Akane feels the way Shizuo tenses. “That’s up to Akane to decide,” he says tightly.
Her father looks away from him. She has no idea how she looks—she feels as though every muscle in her face is petrified, voice gone and tear ducts as dry as the desert. It doesn’t matter. Her expression is enough to make raw hurt flash through Mikiya’s eyes and some great, invisible hand squeeze her heart all out of blood.
He seems to deflate all of a sudden. “I’m sorry,” he says. “Darling, I’m sorry. I’m very happy to see you.”
She missed his voice. She realizes this right as the knot in her travels up to her throat, and she kneels up on the chair to press her sweaty hands against the glass. Mikiya does the same on his side, palms flat against where hers should be. It doesn’t matter that the glass is hard and smooth and she remembers his hands to be the opposite, because the glass warms almost instantly, like skin.
“Akane,” he says, and she’s never seen him cry before but he is, now, his breathing like rasps and wetness rolling down his shaven face, tears splitting into the lines that prison grew on his skin. “Akane…”
“’M sorry,” she says. It’s barely more than a whisper but she feels like she’s screaming all the same, and her throat aches. “Sorry, sorry, sorry—”
“No, no, baby, why are you apologizing? Why? You didn’t do anything wrong.”
She sobs. “I don’t know.”
Mikiya falls quiet. His tears haven’t ceased but he’s silent where she’s loud, certain that the guard outside the room and the warden in his office must be able to hear her lungs break open on her sobs and the wet noises she makes when she inhales.
Shizuo isn’t holding her anymore, but he hasn’t moved. She knows he’s looking at her, and she can almost feel how much he wants to comfort her—but it doesn’t help, nothing does, because her father is in prison and he will be for years and the best she can do is touch glass and imagine that the warmth on it is his instead of hers.
It hadn’t made sense. Not until now. It didn’t make sense when the judge said twenty years and it hadn’t made sense when she traveled from family to family and then into Shizuo’s gentle hands.
“Dad,” she cries.
She wishes she were strong. She wishes she could do more than cling pathetically to the partition—she wishes she could punch straight through it and hold his hand and drag him out.
Mikiya makes a wounded noise on his side, and it comes off like static, not even like his real voice. It’s traveling from a mic on his side and through speakers on theirs.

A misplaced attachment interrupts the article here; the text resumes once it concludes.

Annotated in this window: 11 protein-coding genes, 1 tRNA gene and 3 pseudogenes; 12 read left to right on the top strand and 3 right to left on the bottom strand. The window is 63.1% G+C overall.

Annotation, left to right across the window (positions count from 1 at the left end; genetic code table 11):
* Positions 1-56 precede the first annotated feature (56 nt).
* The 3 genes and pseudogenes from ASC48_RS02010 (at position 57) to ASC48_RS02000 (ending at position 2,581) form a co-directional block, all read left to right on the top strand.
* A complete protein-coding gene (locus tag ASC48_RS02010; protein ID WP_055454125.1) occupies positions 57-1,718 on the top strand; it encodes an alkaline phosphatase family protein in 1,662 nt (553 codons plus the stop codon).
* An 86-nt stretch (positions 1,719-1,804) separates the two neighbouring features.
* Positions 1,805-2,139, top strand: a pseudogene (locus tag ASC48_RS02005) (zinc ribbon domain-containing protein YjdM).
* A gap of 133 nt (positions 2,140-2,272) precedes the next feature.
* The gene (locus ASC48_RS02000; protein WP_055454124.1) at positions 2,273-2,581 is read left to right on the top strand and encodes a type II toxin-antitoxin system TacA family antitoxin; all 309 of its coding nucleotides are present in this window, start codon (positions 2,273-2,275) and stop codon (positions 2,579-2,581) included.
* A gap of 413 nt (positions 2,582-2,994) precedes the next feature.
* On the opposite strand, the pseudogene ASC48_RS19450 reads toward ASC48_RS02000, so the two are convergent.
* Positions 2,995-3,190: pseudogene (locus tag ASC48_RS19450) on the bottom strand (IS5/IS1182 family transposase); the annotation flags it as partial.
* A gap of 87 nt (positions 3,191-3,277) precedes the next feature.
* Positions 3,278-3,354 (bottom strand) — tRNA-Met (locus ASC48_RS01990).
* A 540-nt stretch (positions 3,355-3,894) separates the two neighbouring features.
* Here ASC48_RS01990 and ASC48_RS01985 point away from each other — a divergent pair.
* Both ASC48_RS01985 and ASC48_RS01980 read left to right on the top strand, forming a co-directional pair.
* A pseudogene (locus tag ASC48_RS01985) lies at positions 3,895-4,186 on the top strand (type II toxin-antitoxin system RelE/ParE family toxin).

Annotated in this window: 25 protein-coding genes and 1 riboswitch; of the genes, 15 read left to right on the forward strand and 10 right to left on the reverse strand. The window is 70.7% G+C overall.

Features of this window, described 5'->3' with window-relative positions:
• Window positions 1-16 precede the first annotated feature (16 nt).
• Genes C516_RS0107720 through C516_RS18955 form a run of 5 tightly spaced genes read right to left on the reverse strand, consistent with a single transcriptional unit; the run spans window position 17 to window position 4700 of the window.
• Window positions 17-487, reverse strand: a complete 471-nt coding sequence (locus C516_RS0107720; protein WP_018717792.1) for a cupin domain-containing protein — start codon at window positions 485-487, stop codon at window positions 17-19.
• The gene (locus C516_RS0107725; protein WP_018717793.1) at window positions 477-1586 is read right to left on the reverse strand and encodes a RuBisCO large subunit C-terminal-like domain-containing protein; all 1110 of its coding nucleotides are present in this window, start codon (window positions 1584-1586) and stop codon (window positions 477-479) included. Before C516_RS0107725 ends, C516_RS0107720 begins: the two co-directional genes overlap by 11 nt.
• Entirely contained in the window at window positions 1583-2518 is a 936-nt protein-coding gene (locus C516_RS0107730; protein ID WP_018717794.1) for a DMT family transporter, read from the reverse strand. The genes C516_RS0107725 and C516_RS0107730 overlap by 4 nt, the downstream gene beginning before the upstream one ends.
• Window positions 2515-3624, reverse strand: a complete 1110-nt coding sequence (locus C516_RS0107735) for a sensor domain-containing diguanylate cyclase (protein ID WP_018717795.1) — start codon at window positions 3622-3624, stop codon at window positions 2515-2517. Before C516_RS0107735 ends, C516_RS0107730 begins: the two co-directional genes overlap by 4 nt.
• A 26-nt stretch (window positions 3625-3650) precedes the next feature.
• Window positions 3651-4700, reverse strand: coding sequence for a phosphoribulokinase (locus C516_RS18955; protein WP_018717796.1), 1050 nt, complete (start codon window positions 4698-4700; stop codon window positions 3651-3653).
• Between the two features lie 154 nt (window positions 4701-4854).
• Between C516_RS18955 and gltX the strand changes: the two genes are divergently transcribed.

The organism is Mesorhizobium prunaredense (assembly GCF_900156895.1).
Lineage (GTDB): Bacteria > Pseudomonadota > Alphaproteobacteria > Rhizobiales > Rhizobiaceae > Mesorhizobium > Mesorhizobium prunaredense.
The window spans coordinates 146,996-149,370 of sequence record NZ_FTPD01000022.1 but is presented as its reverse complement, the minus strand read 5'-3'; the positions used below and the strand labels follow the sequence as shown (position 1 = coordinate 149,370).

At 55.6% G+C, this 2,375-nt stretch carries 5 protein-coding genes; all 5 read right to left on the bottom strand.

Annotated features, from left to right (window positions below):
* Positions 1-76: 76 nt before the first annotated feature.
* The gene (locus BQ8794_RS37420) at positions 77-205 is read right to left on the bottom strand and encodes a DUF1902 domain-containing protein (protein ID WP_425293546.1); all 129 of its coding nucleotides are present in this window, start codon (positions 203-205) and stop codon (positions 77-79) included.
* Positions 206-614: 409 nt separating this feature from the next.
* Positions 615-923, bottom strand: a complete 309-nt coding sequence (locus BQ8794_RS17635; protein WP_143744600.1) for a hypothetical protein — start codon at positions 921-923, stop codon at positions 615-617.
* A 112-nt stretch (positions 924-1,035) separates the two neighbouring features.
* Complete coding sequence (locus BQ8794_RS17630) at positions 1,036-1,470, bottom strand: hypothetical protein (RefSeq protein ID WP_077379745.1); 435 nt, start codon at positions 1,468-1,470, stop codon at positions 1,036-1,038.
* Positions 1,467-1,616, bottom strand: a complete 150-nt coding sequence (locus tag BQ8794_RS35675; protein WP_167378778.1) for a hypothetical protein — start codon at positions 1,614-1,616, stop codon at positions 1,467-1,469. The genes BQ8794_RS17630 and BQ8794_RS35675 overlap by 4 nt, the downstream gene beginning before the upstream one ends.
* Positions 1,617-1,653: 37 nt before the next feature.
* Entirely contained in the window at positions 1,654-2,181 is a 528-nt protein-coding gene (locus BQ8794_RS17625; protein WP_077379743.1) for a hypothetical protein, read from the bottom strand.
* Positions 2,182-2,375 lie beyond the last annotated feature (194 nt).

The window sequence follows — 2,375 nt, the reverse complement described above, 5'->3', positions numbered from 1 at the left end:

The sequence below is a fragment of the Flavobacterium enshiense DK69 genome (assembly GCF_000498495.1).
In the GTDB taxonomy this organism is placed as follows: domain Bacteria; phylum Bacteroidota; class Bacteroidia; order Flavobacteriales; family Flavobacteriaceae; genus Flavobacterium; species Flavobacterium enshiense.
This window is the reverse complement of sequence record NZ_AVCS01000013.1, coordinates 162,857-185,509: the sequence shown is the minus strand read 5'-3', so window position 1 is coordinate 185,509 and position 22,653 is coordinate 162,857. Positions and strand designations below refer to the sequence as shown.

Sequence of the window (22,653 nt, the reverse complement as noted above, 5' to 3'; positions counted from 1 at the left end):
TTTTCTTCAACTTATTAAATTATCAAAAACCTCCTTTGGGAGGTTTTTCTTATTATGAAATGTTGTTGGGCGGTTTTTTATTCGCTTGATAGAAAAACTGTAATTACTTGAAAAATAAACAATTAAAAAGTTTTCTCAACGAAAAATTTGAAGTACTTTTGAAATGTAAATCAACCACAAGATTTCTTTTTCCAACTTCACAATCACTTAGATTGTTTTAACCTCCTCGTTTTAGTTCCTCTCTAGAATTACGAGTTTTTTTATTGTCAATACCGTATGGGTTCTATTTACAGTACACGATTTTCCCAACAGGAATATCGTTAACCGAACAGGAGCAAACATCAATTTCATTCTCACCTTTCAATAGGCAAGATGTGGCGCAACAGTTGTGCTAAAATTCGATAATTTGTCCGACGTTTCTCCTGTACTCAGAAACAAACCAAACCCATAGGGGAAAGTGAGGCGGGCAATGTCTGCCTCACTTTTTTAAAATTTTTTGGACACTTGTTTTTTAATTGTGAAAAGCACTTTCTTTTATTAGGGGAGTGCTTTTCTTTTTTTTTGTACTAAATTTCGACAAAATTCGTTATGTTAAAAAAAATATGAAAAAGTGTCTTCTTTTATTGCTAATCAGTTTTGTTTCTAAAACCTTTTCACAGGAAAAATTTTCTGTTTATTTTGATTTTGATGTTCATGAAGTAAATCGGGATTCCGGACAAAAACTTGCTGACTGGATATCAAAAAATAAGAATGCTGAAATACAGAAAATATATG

She doesn’t know how long she stays like this. Eventually her sobs die down and fatigue takes over; she wobbles onto the table, and Shizuo catches her before she falls and helps her down onto the seat. She still feels like crying, but it’s as if all the energy has been sucked out of her. She has to blink fast to keep her eyes open.
Mikiya rubs a hand over his face. His fingers dig into his eyes. She hears him sniff, and it makes an exhausted sort of laugh burst out from her lips.
He smiles at her gently. Then he turns his head to look at Shizuo, and he says, “I apologize.”
“That’s quite all right,” Shizuo murmurs in answer.
“Yeah, well. I suppose after everything that’s happened, crying in front of a stranger isn’t that bad.” Mikiya looks at Akane again. “Akane.”
Akane nods tiredly.
“You’re very brave for coming here,” he continues. It makes her eyes burn again, but she doesn’t have the energy to cry anymore. “I’m so, so happy that I got to see you again.”
“We can come back, Akane,” Shizuo offers immediately. “Whenever you want.”
Mikiya stays silent for a moment. When he speaks again it is with restrained weight on his words, as if he’s trying to sound as completely neutral as possible. “Would you like that?” he asks her.
She doesn’t know.
She feels terrible for it. But her entire mind is reeling from the realization that this is her life, now; that she’s not just patiently waiting for someone to tell her everything has been a bad joke anymore—this is her life, there’s no going back, no hidden plot twist. No new official in a suit is going to come to her and tell her that everything’s been fixed and she can finally go back home.
Her home is gone, and this is all she has left of it. A cold, stuffy room, where she can see her dad but never hold him.
Tears are streaming down her face wetly. The numbness is starting to settle inside her, and she doesn’t know what it says about her that she prefers it to the sight of her father, forever stuck inside a glass cage that she can’t open.
“Akane,” Shizuo says.
It takes a tremendous amount of effort to lift her head in his direction. He crouches to be level with her, and he doesn’t smile. She hadn’t realized how little she wanted anyone to smile while she felt so miserable.
“You’re very upset right now,” he says slowly. “I understand that. Your dad does too. You don’t have to make a decision now.”
“I’m sorry,” she repeats.
Shizuo shakes his head. “You’ve done nothing wrong. We’ll go home, okay? I think you need to rest right now.”
Her father isn’t saying anything. He’s looking at Shizuo pensively, and then back at Akane, and he smiles.
It’s not a fake smile.
“Okay,” she says hoarsely.